Finally, the arguments appeal strongly to different interest groups, and often support their positions as "rights".
Currently recognized property owners, especially corporate shareholders and holders of deeds in land or rights to exploit natural capital, are generally recognized as advocating extremely strong property rights.
However, the definition of capital has broadened in recent years to recognize and include the rationales of other major interest groups: artists or other creators who rely on copyright law, legal patent and trademark holders who improve what they call intellectual capital, workers who are largely trading in their own less creative labor guided by a body of shared and imitative instructional capital - the trades themselves, all have reasons to prefer status quo property law over any given set of proposed reforms.
Even judges, mediators or administrators charged with fair execution of some ethical code and the maintenance of some relationship between human capital and financial capital within a capitalist representative democracy, tend to have strong self-interest reasons to argue for one view or another - typically, that view that assigns them a meaningful role in the capitalist economy.
Karl Marx made the strong claim that this role actually affects their cognition, and leads them inexorably to irreconcilable points of view, i.e. that no agreement about capitalism was possible by "class collaboration", and "class struggle" between these defined it. This view was advocated by many revolutionary movements of the 20th century, but was often abandoned in practice as it seemed to lead to "class war", endless violence between those with irreconcilable points of view.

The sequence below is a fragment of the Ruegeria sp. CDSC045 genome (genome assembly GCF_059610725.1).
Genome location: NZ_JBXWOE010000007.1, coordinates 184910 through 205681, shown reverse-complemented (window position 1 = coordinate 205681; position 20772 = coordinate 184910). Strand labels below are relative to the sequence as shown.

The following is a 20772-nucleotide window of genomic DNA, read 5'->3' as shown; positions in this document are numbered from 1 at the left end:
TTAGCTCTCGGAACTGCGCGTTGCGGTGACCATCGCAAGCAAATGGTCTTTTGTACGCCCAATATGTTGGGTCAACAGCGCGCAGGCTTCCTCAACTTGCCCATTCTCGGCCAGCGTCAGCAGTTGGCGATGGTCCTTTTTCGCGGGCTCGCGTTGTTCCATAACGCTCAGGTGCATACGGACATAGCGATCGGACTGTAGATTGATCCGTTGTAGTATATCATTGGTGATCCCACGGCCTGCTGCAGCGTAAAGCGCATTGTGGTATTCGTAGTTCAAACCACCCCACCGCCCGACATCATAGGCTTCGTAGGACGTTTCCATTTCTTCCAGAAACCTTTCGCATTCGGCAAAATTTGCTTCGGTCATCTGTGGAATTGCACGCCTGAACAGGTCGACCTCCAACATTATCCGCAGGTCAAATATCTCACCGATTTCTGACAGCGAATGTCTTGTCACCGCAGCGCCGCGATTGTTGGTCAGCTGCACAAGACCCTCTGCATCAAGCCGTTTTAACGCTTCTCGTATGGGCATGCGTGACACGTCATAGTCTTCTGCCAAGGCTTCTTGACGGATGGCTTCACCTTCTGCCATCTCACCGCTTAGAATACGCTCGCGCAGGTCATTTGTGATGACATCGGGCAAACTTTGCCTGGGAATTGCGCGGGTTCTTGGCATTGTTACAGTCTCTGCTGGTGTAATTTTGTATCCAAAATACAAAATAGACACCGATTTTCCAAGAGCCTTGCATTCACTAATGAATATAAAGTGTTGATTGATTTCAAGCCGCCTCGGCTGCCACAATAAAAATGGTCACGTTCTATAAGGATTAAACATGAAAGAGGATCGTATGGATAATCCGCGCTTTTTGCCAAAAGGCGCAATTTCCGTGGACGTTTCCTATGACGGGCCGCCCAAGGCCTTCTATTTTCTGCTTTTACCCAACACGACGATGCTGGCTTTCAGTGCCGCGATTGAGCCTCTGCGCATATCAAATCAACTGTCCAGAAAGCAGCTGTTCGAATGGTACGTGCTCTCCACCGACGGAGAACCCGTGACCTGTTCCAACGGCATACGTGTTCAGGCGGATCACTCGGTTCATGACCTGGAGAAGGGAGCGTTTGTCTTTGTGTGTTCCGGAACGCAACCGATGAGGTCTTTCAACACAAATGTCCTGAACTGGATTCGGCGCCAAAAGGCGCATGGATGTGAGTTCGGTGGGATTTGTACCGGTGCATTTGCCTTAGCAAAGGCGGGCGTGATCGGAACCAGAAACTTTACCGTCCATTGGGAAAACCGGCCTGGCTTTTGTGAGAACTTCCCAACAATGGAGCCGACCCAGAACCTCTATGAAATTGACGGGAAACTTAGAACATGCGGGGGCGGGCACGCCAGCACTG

Today, even those parties traditionally opposed to capitalism, e.g. the Communist Party of China of Mao Zedong, see some role for it in the development of their society. Debate focuses on incentive systems, not on the overall moral structure or ethical clarity of "capitalism".
One important modern argument is that capitalism simply isn't a system, merely a set of questions, challenges, and assertions regarding human behavior. Similar to biology or ecology and its relationship to animal behavior, made complex by human language, culture and ideas. Jane Jacobs and George Lakoff argued separately that there was a Guardian Ethic which was fundamentally related to nurturing and protection of life, and a Trader Ethic more related to the unique primate practice of trade. Jacobs thought that the two were made and kept separate in history, and that any collaboration between them was corruption, i.e. any unifying system that claimed to make assertions regarding both, would simply be serving itself.
Other doctrines focus narrowly on the application of capitalist means to natural capital (Paul Hawken) or individual capital (Ayn Rand) - assuming a more general moral and legal framework which discourages these same mechanisms when applied to non-living beings coercively, e.g. "creative accounting" combining individual creativity with the complex instructional base of accounting itself.
Aside from the very narrow arguments advancing specific mechanisms, it is quite difficult or pointless to distinguish critiques of capitalism from critiques of Western European civilization, colonialism or imperialism. These arguments often recur interchangeably within the context of the extremely complex anti-globalization movement, which is often (but not universally) described as "anti-capitalist".